How a Maternity Leave Affects Applying for a Mortgage
Can I Still Get a Mortgage While on Maternity or Parental Leave?
It is a Sunday morning and I just finished changing our newborn daughter, Taliah. With space in our house decreasing daily, my wife and I often discuss how long we can last before we should take the next step up the property ladder. It seems that each day we are changing our minds.
“Let’s wait a year” I decide one week. The next, my wife suggests “why not wait until the kids enter school?”
Regardless of when we decide the time is “right” to pack up and head into a bigger home, a question many families who are expecting will be how a maternity leave will affect the application process for their mortgage. It would seem that with one spouse receiving less income due to their leave from work, they would need to wait until the maternity leave is over to be approved for the maximum amount for their regular gross income.
A Maternity Leave Can Reduce Your Maximum Mortgage Amount
Although every lender may have their own requirements, typically the following scenarios are most common:
- If you are returning to work within 90 days, your regular income can be used to apply for a mortgage. Some lenders may allow for exceptions of up to 6 months.
- If you are returning to work in more than 90 days, most lenders may take a percentage of your regular income since your income will be reduced to Employment Insurance (EI). In many cases, the percentage would be 60%.
Regardless of which scenario you fall under, you will be required to prove your income with one or more of the following:
- Salaried employees can provide your T4 statement from the year prior to the leave.
- Provide a Letter of Employment from your employer stating when you started the job, when you anticipate returning to the job, and how much you are paid annually. If you are paid hourly, the number of regular hours you work weekly should be stated. If you consistently work overtime, provide T4 slips from the previous two years to show consistency.
While taking a year off to take care of a new addition to your family will not restrict you from being approved for a mortgage, it is important to plan accordingly to ensure that you are approved for the amount you require. It is possible that waiting a few months may allow you to borrow more than you might have been able to at the beginning of your maternity leave.
Don’t Over Extend Yourself While on Maternity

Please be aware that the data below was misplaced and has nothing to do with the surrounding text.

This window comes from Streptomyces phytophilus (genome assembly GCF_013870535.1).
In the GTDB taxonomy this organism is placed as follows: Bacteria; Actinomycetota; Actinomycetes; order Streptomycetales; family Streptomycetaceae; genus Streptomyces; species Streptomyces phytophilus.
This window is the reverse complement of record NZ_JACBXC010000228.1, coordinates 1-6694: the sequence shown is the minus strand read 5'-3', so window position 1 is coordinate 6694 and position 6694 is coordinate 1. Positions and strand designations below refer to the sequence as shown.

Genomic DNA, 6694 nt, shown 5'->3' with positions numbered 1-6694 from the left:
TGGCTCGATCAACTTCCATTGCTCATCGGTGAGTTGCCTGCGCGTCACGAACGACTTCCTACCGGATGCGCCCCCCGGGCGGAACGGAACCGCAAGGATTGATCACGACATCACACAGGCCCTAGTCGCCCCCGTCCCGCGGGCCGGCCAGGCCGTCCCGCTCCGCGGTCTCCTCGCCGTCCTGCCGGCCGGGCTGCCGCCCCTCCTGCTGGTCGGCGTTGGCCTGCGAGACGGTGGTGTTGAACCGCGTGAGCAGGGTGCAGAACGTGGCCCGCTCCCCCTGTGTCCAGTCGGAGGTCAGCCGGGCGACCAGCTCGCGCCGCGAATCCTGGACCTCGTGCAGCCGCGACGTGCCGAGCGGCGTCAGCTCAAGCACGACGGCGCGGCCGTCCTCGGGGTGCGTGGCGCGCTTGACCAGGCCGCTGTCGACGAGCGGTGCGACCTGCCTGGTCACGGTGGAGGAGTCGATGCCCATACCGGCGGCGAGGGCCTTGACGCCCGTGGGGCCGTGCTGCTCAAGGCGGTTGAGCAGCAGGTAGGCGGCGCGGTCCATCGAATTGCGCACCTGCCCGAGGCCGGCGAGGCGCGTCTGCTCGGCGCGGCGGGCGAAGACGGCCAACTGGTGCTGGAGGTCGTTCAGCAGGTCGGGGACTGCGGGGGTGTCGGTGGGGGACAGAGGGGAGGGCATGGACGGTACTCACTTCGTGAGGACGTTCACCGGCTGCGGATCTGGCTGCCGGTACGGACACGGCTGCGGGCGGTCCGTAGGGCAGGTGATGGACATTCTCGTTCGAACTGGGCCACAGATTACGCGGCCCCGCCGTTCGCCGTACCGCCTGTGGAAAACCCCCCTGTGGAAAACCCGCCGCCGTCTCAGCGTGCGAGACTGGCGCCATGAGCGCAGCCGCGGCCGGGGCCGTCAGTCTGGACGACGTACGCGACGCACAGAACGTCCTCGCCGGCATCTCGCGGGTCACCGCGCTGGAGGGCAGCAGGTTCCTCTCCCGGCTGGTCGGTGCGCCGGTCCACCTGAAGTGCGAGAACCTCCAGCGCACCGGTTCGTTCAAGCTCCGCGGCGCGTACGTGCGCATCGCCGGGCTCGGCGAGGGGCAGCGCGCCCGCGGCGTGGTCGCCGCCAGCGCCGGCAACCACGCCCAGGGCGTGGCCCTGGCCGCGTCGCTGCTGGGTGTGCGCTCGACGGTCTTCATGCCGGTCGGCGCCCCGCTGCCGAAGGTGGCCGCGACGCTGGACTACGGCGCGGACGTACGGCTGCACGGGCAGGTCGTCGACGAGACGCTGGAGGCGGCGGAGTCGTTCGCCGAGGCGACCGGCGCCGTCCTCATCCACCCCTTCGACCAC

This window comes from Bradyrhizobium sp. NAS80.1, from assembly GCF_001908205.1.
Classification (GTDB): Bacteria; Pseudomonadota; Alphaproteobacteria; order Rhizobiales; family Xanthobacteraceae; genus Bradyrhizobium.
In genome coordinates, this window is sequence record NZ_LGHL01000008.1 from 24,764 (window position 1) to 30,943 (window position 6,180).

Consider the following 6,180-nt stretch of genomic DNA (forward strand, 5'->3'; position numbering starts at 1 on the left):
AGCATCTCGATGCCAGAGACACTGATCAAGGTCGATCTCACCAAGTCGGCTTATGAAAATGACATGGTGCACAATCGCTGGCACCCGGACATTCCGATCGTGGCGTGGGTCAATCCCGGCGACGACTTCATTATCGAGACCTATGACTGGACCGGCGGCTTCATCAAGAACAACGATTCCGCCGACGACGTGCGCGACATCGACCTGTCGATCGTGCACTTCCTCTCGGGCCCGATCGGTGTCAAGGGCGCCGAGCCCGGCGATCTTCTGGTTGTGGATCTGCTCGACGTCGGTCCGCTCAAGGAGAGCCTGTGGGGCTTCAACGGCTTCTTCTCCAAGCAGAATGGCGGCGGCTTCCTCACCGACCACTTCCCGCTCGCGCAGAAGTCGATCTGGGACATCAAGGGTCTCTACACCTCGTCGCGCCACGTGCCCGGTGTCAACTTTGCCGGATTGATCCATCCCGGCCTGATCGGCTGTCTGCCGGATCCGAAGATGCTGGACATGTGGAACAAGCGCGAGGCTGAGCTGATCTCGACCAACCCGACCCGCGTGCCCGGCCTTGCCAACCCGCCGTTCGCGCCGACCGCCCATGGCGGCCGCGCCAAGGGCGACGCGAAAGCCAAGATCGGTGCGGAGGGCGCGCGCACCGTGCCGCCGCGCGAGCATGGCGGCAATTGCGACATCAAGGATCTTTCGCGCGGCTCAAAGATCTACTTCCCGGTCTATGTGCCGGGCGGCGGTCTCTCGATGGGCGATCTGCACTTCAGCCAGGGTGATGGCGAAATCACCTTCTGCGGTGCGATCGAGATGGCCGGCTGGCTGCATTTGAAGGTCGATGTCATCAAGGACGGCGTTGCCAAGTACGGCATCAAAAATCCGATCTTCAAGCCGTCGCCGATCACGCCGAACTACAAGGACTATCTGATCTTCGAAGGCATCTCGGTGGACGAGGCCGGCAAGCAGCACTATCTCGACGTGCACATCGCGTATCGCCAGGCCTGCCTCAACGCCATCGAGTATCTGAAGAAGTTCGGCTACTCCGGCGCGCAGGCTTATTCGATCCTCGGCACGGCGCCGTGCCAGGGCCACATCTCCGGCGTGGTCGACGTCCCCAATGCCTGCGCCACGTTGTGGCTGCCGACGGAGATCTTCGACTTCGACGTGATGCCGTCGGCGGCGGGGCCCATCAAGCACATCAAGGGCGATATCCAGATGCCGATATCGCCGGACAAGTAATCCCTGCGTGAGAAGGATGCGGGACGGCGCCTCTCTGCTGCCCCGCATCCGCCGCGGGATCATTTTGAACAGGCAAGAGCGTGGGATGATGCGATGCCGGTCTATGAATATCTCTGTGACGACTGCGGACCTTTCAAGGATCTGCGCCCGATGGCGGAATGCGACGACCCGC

While a maternity leave will not hold you back from being approved for a mortgage, you should still consider the implications of a higher monthly payment with a lower income. Even if your company has a great top-up plan for maternity leaves, unless they top-up to 100% of your regular income, you will have less money to work with each month.
Create a Budget You Are Comfortable With
It would be suggested that before you make the offer on that spacious upgrade, spend a couple of months getting used to the lower income you will receive for the next year. Modify your family budget to account for the temporary loss of income and plan to save the extra funds you’ll need to cover the increased expenses that a larger, more expensive home would bring.
Some monthly expenses expected to increase when purchasing a more expensive home:
- Increased monthly mortgage payments
- Increased annual property taxes
- Increased utility bills – Heat, water, hydro, etc.
Don’t forget the closing costs associated with selling a home and purchasing another:
- Realtor costs when selling your current home – approx. 5% to 6% of sale price
- Closing costs when purchasing your new home – approx. 1.5% to 4% of purchase price
Plan Ahead and Get Advice From a Professional
Before you plan to sell your home and purchase another, be sure to get in contact with real estate professionals who can guide you through the process. With private “commission free” companies popping up all over the internet, you may be enticed to pay the one-time kit fee in order to attempt saving on realtor costs. In reality, you will typically pay more in the long-run since selling a home privately usually takes much longer to sell and the lack of buyer traffic may result in accepting an offer which is much lower than you had anticipated.
Finally, be sure to get pre-approved through a reliable Mortgage Specialist. It may seem convenient to arrange a mortgage through your big bank, but you are limiting yourself in terms of expertise and selection. A mortgage broker enables you to apply for a pre-approval online and complete all of the details over the phone or through email to receive the best mortgage product and rate available throughout Ontario. These are features that no big bank can offer!
Not already working with a mortgage broker? Contact Hussein Saad and Home Mortgage Ontario to get the best rate, customized terms to suit your needs, and superior service.
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